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days. The mare is specially mentioned (Haddon and Stubbs,
_Councils and Ecclesiastical Documents_, vol. iii, p. 422). In
Theodore's Penitential, another Anglo-Saxon document of about the
same age, those who habitually fornicate with animals are
adjudged ten years of penance. It would appear from the
_Penitentiale Pseudo-Romanum_ (which is earlier than the eleventh
century) that one year's penance was adequate for fornication
with a mare when committed by a layman (exactly the same as for
simple fornication with a widow or virgin), and this was
mercifully reduced to half a year if he had no wife.
(Wasserschleben, _Die Bussordnungen der Abendlaendlichen Kirche_,
p. 366). The _Penitentiale Hubertense_ (emanating from the
monastery of St. Hubert in the Ardennes) fixes ten years' penance
for sodomy, while Fulbert's Penitential (about the eleventh
century) fixes seven years for either sodomy or bestiality.
Burchard's Penitential, which is always detailed and precise,
specially mentions the mare, the cow and the ass, and assigns
forty days bread and water and seven years penance, raised to ten
years in the case of married men. A woman having intercourse with
a horse is assigned seven years penance in Burchard's
Penitential. (Wasserschleben, ib. pp. 651, 659.)
The extreme severity which was frequently exercised toward those guilty of
this offense, was doubtless in large measure due to the fact that
bestiality was regarded as a kind of sodomy, an offense which was
frequently viewed with a mystical horror apart altogether from any actual
social or personal injury it caused. The Jews seem to have felt this
horror; it was ordered that the sinner and his victim should both be put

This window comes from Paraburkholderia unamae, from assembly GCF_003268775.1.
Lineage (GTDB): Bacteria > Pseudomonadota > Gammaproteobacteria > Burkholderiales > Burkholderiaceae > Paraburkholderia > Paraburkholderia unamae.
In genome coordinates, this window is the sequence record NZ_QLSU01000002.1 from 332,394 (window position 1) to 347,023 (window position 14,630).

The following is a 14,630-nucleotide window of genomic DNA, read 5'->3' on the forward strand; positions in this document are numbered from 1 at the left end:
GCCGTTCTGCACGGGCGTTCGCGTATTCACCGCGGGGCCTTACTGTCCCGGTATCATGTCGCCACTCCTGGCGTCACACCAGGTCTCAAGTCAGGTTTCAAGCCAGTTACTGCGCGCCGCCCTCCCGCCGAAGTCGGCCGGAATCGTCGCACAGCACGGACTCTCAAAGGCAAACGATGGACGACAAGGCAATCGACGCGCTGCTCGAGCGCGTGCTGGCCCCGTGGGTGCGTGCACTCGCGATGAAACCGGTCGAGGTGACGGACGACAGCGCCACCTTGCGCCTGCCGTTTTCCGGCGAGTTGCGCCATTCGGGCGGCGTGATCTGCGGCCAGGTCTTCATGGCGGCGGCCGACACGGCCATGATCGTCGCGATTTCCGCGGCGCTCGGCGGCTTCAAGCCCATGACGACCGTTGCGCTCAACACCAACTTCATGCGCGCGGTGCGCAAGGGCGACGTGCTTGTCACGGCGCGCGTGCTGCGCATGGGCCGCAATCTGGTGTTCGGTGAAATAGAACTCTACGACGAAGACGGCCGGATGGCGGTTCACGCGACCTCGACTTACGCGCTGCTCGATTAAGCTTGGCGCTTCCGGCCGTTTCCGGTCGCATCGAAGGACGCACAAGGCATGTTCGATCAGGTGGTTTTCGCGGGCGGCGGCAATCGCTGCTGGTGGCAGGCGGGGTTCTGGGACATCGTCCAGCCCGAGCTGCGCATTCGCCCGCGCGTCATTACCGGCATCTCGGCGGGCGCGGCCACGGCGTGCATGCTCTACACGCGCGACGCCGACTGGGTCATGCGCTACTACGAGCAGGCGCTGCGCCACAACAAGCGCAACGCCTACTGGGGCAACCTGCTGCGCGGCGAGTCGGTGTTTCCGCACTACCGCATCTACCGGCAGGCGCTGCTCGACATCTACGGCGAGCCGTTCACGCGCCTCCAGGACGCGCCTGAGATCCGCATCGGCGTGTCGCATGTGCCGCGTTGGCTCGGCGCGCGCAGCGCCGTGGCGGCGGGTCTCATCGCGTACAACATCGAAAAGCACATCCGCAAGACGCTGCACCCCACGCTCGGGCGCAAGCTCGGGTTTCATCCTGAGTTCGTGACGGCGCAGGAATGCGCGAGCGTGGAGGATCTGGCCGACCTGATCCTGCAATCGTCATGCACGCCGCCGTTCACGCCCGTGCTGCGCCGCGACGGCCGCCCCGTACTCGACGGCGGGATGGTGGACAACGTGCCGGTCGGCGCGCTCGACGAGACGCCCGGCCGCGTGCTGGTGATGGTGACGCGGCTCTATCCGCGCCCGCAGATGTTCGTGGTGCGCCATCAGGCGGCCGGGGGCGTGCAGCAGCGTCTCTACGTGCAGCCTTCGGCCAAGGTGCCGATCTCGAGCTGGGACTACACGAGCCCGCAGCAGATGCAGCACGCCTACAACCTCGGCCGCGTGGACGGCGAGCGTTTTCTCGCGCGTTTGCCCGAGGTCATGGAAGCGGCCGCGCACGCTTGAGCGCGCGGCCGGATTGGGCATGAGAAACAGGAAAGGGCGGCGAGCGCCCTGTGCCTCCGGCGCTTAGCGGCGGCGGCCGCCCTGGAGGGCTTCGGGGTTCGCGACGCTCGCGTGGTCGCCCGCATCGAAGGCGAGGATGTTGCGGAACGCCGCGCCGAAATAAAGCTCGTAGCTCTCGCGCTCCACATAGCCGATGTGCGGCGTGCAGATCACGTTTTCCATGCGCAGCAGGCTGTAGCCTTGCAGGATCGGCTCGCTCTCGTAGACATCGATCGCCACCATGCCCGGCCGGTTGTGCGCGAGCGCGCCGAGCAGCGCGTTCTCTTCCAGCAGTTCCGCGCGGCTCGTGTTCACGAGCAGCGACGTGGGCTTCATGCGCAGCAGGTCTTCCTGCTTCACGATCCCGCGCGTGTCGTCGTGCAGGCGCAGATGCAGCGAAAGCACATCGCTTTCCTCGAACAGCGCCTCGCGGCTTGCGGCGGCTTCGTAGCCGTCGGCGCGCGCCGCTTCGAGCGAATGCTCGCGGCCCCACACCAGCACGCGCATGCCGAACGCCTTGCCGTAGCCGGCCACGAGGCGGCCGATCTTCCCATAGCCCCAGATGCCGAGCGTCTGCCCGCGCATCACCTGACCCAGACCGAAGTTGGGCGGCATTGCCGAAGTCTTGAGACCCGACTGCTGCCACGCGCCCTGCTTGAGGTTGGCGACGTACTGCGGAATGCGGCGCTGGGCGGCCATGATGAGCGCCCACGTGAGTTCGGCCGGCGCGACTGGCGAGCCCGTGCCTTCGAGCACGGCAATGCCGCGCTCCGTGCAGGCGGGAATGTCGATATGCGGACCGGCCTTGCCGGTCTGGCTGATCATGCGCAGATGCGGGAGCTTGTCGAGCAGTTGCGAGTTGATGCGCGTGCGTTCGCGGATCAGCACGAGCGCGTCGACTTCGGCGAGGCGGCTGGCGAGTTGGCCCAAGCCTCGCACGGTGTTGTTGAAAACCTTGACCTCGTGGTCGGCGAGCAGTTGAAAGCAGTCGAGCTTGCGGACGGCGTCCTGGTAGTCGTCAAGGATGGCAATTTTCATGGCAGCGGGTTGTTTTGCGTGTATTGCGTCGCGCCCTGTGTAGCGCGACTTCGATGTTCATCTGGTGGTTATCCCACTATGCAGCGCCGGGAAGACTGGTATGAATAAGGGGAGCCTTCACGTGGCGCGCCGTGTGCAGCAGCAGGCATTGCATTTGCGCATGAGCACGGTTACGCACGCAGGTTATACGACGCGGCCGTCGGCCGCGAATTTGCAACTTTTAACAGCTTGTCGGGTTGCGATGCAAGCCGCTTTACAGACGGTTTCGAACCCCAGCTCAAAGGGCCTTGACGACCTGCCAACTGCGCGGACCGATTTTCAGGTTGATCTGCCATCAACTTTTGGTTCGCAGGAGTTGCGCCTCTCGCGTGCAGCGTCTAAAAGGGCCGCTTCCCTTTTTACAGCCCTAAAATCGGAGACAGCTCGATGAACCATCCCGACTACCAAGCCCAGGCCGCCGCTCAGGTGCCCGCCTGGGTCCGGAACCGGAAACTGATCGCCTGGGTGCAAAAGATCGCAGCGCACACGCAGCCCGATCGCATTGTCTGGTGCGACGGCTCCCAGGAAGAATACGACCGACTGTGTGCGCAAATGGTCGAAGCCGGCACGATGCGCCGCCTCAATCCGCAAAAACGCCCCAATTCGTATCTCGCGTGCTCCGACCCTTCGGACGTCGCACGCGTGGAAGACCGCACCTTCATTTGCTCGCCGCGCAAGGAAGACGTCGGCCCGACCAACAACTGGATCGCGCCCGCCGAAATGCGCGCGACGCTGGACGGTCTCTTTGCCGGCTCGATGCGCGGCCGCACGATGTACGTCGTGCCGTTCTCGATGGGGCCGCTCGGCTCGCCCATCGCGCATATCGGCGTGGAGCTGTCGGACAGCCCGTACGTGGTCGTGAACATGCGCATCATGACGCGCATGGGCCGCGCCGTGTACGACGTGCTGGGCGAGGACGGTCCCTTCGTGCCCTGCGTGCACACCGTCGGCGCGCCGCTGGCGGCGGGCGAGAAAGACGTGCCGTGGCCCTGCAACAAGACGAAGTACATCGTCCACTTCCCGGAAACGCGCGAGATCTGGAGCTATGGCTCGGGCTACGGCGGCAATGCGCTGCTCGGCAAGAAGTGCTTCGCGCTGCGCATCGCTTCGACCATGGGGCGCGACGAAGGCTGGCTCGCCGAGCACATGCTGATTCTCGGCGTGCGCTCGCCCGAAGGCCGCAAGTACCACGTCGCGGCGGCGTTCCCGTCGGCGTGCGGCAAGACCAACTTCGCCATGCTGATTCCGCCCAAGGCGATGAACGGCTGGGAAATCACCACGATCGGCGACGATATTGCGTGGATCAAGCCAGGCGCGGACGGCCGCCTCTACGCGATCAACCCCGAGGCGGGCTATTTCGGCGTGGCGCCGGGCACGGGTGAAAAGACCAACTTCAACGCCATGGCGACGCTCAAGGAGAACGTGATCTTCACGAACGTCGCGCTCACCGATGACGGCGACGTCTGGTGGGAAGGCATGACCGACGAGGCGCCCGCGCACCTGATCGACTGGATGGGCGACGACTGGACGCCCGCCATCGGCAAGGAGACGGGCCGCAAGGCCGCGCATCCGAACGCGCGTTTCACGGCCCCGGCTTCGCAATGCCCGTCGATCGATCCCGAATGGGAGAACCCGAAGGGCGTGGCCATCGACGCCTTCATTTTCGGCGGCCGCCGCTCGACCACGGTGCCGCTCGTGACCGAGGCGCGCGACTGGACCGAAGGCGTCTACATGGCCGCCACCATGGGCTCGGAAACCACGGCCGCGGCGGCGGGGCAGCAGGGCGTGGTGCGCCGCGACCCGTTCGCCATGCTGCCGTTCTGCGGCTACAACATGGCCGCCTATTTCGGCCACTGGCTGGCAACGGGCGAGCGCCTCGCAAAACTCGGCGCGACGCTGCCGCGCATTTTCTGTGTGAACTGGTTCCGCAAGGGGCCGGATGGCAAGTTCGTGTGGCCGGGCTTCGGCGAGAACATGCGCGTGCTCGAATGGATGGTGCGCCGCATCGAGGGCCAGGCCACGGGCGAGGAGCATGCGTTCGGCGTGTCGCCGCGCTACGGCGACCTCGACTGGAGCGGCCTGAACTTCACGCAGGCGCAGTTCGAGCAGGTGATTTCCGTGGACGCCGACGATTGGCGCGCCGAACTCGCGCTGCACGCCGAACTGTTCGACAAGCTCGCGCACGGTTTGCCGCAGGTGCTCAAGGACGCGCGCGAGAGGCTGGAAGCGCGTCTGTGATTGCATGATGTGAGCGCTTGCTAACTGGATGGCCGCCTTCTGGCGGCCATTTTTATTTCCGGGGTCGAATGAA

to death (Exodus, Ch. 22, v. 19; Leviticus, Ch. 20, v. 15). In the middle
ages, especially in France, the same rule often prevailed. Men and sows,
men and cows, men and donkeys were burnt together. At Toulouse a woman was
burnt for having intercourse with a dog. Even in the seventeenth century a
learned French lawyer, Claude Lebrun de la Rochette, justified such
sentences. It seems probable that even to-day, in the social and legal
attitude toward bestiality, sufficient regard is not paid to the fact that
this offense is usually committed either by persons who are morbidly
abnormal or who are of so low a degree of intelligence that they border on
feeble-mindedness. To what extent, and on what grounds, it ought to be
punished is a question calling for serious reconsideration.
 For Krafft-Ebing's discussion of the subject see _Op. cit._, pp.
 In England it is not uncommon to use the term "unnatural offence;"
this is an awkward and possibly misleading practice which should not be
followed. In Germany a similar confusion is caused by applying the term
"sodomy" to these cases as well as to pederasty. Krafft-Ebing considers
that this error is due to the jurists, while the theologians have always
distinguished correctly. In this matter, he adds, science must be _ancilla
theologiae_ and return to the correct usage of words.
 This childish interest, with later abnormal developments, may be seen
in History I of the Appendix to this volume.
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